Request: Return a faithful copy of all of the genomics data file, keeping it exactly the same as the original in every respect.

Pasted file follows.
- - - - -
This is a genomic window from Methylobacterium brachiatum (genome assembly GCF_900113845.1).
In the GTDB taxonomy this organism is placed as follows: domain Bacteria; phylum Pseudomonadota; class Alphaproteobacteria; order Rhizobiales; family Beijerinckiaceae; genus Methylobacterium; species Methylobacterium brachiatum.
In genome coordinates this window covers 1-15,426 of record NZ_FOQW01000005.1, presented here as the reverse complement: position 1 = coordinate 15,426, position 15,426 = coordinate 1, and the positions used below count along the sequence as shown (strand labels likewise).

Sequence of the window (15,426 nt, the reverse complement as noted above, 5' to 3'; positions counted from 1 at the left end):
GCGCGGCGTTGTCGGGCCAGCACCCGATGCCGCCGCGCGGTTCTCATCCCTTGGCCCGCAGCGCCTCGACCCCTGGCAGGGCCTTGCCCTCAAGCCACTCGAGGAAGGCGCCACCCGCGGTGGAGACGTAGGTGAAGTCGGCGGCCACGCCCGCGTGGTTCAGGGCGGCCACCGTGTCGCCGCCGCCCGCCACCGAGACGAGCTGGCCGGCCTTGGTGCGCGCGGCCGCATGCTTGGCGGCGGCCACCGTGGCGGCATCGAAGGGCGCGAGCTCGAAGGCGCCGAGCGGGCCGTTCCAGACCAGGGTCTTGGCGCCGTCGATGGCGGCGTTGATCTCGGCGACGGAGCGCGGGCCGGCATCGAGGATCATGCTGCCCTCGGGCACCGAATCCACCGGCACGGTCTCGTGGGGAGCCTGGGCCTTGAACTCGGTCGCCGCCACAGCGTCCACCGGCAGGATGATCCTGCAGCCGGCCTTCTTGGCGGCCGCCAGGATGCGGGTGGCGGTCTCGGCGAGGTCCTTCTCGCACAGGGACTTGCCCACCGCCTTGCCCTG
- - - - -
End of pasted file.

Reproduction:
This is a genomic window from Methylobacterium brachiatum (genome assembly GCF_900113845.1).
In the GTDB taxonomy this organism is placed as follows: domain Bacteria; phylum Pseudomonadota; class Alphaproteobacteria; order Rhizobiales; family Beijerinckiaceae; genus Methylobacterium; species Methylobacterium brachiatum.
In genome coordinates this window covers 1-15,426 of record NZ_FOQW01000005.1, presented here as the reverse complement: position 1 = coordinate 15,426, position 15,426 = coordinate 1, and the positions used below count along the sequence as shown (strand labels likewise).

Sequence of the window (15,426 nt, the reverse complement as noted above, 5' to 3'; positions counted from 1 at the left end):
GCGCGGCGTTGTCGGGCCAGCACCCGATGCCGCCGCGCGGTTCTCATCCCTTGGCCCGCAGCGCCTCGACCCCTGGCAGGGCCTTGCCCTCAAGCCACTCGAGGAAGGCGCCACCCGCGGTGGAGACGTAGGTGAAGTCGGCGGCCACGCCCGCGTGGTTCAGGGCGGCCACCGTGTCGCCGCCGCCCGCCACCGAGACGAGCTGGCCGGCCTTGGTGCGCGCGGCCGCATGCTTGGCGGCGGCCACCGTGGCGGCATCGAAGGGCGCGAGCTCGAAGGCGCCGAGCGGGCCGTTCCAGACCAGGGTCTTGGCGCCGTCGATGGCGGCGTTGATCTCGGCGACGGAGCGCGGGCCGGCATCGAGGATCATGCTGCCCTCGGGCACCGAATCCACCGGCACGGTCTCGTGGGGAGCCTGGGCCTTGAACTCGGTCGCCGCCACAGCGTCCACCGGCAGGATGATCCTGCAGCCGGCCTTCTTGGCGGCCGCCAGGATGCGGGTGGCGGTCTCGGCGAGGTCCTTCTCGCACAGGGACTTGCCCACCGCCTTGCCCTG